by Heather Ristow, Local Producer Committee Chair
Heart Healthy Red Wines | 02.13.2013
In this season of love, our thoughts lend themselves to those we care about. While considering their heart, both in the emotional and physical sense, why not include a heart healthy libation to show you care?
Red wine continues to gain praise as a “heart healthy” beverage. Red wine contains polyphenols, a variety of antioxidants that have positive test results indicating their benefit for strengthening the immune system, reducing the risk of heart disease, and even preventing cancer.
Polyphenols are also responsible for a wine’s flavor profile and texture in your mouth. The same structure, or tannin*, that helps a red wine age gracefully is one of the main polyphenols benefiting the human body. In essence, tannin helps both you and the wine age gracefully.
Resveratrol is one polyphenol in particular that is receiving lots of attention. It is finding its way into many anti-aging tinctures as well as being credited with reducing inflammation and blood clotting (heart disease). The deep color and high phenol concentration of red wines comes from its extended contact with the skins, pips, and stems of the grape, a process called maceration.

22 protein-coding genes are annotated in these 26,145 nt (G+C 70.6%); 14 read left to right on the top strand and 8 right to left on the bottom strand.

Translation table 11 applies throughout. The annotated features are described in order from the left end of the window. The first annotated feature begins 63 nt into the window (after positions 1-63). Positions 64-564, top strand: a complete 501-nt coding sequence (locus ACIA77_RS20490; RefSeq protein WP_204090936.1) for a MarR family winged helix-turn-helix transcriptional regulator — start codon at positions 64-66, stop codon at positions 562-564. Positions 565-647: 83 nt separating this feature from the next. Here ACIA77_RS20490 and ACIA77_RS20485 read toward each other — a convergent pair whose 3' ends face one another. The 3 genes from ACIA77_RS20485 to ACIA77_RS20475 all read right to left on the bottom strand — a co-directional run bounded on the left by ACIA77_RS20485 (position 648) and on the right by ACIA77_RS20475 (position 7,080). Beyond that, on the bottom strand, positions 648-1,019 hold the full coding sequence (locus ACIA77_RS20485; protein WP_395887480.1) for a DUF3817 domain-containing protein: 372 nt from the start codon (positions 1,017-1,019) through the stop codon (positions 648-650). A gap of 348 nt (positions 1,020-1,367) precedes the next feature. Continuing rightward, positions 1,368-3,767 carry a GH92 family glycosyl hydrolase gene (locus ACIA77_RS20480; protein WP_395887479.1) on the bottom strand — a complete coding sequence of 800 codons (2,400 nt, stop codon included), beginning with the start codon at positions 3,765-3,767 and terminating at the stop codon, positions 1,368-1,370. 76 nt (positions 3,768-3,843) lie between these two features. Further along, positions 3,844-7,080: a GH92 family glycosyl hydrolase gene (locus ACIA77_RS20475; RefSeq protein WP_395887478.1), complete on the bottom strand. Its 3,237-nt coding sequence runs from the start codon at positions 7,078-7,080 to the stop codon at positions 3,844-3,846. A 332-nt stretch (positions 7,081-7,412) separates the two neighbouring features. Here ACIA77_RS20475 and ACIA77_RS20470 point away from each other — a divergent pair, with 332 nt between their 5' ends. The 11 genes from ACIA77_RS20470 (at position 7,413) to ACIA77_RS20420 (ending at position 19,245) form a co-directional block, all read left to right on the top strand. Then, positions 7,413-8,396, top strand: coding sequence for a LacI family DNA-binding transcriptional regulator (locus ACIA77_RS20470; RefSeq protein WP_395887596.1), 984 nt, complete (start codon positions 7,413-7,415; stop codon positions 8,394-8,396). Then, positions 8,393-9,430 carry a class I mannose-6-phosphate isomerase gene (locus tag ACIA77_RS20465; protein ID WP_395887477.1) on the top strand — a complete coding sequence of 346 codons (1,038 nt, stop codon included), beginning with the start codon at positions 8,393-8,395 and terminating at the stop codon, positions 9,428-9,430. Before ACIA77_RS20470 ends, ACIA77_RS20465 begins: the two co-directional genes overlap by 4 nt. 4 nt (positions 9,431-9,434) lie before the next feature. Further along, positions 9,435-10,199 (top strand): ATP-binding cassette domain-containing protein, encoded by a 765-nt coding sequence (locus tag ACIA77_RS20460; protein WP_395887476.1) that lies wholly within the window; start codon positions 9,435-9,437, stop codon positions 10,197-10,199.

White wine grapes contain a similar potential for this antioxidant-rich notoriety, but they often times spend far less time macerating and end up absorbing less from the nutrient rich skins and stems.
Find These Wines at the Co-op
Lomas del Valle Cabernet Franc: Cabernet Franc is one of the parent grapes of Cabernet Sauvignon. A tamer version of its offspring, Cab Franc is well suited to cool climates like Chile and the Loire Valley. Flavors include dark berry, black current and violets.